You would think that when you become an adult, providing you keep within the law, its your choice as to how you live your life and who makes decisions about what you can and cannot do, well sadly sometimes that is not the case. There may come a point in your life when other people are making decisions about you and your life, and the legal processes or systems designed to support and protect you may actually work against you.
Swan Advocacy, one of the South West’s leading welfare rights charities, recently hosted a conference for over 170 delegates that tackled the issues of how perceptions of age, illness and disability influence how people are treated, with a particular focus on how this limits people’s choices and ability to make their own decisions.
The delegates from across the South West included commissioners, health and social care professionals, carers, care home providers, volunteer organisations and solicitors; who collectively examined ways we all can work together to improve the individual’s ability to make their own choices, and the part independent advocacy plays in helping individuals to be more actively involved in issues that concern them.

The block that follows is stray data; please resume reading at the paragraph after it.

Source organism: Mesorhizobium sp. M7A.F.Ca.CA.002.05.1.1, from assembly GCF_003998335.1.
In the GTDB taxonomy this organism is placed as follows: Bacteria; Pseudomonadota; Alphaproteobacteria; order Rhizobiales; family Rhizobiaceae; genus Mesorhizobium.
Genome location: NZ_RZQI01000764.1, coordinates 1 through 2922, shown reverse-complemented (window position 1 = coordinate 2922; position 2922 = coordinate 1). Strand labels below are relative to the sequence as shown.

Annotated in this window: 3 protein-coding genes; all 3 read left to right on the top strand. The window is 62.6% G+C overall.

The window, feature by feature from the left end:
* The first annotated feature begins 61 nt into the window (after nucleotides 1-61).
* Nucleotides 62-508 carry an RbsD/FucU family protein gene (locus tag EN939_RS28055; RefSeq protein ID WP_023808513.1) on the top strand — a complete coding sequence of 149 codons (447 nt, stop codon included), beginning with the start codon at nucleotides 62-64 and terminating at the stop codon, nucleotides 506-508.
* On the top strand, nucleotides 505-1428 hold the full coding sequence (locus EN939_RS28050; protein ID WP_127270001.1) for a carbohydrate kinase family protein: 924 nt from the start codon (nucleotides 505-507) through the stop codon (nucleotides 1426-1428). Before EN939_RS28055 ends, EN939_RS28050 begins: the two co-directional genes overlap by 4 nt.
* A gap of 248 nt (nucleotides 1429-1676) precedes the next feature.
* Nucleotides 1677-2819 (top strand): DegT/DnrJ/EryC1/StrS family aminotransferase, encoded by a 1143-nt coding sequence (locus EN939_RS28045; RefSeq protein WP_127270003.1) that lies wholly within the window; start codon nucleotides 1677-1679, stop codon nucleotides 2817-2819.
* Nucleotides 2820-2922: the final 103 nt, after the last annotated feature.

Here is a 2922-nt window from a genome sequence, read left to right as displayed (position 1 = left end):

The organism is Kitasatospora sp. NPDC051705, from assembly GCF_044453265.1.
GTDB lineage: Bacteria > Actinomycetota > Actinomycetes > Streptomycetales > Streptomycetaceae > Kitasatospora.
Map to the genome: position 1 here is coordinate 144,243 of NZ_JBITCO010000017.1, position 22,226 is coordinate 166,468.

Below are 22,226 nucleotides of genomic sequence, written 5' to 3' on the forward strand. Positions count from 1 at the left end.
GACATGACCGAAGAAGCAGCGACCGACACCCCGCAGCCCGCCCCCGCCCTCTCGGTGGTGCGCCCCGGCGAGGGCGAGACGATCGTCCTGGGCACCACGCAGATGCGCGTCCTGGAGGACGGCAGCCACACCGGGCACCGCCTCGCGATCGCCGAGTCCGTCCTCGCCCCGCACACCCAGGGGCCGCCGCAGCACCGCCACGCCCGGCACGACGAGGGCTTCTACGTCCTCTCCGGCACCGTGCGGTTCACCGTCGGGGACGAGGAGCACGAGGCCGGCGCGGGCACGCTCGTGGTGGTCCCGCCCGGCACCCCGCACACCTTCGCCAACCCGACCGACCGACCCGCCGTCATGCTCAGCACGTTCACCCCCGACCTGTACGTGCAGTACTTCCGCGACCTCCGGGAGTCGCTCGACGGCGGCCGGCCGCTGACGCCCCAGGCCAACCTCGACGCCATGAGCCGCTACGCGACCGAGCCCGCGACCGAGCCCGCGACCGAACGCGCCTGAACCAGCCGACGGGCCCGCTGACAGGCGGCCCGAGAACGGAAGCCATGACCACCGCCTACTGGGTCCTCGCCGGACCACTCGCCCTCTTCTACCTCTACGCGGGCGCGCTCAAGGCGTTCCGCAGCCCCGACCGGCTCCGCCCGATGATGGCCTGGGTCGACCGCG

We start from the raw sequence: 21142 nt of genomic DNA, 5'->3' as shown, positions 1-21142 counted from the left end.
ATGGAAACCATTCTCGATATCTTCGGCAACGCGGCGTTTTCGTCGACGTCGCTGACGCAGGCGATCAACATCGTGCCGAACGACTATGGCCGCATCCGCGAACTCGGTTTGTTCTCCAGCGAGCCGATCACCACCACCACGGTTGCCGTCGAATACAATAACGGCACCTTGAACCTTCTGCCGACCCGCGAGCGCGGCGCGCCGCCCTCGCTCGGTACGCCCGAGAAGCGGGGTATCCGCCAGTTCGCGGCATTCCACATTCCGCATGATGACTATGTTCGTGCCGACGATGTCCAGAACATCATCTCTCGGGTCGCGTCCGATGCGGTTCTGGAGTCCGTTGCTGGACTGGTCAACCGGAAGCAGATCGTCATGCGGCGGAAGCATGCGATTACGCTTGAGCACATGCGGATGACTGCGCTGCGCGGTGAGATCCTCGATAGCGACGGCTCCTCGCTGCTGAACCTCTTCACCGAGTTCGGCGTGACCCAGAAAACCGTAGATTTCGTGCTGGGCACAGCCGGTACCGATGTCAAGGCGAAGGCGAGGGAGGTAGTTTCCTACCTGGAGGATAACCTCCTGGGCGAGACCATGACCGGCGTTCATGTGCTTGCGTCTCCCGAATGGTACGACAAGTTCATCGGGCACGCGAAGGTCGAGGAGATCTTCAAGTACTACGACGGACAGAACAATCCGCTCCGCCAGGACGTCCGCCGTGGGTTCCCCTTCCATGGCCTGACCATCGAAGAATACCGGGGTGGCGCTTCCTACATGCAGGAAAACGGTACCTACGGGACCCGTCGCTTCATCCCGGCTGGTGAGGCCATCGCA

Swan Advocacy’s Chief Executive Teresa Wells said “As advocates we witness first-hand the experiences of individuals subject to complex decision making processes where decisions are being made for them rather than with them – legislation and processes designed to protect people can often be disempowering if individuals do not have access to the right support. We are really pleased that so many people joined us to discuss and debate the fundamental issues that affect the most vulnerable members of our community.”
Delegates took away with them an improved understanding of how advocacy can be an important 2 way communication mediator between the client and services. Everyday Swan’s advocates are assisting vulnerable people who use services to communicate and be more actively involved in overcoming issues that concern them, by supporting the individual to maintain their choice and control in decision making processes they are faced with.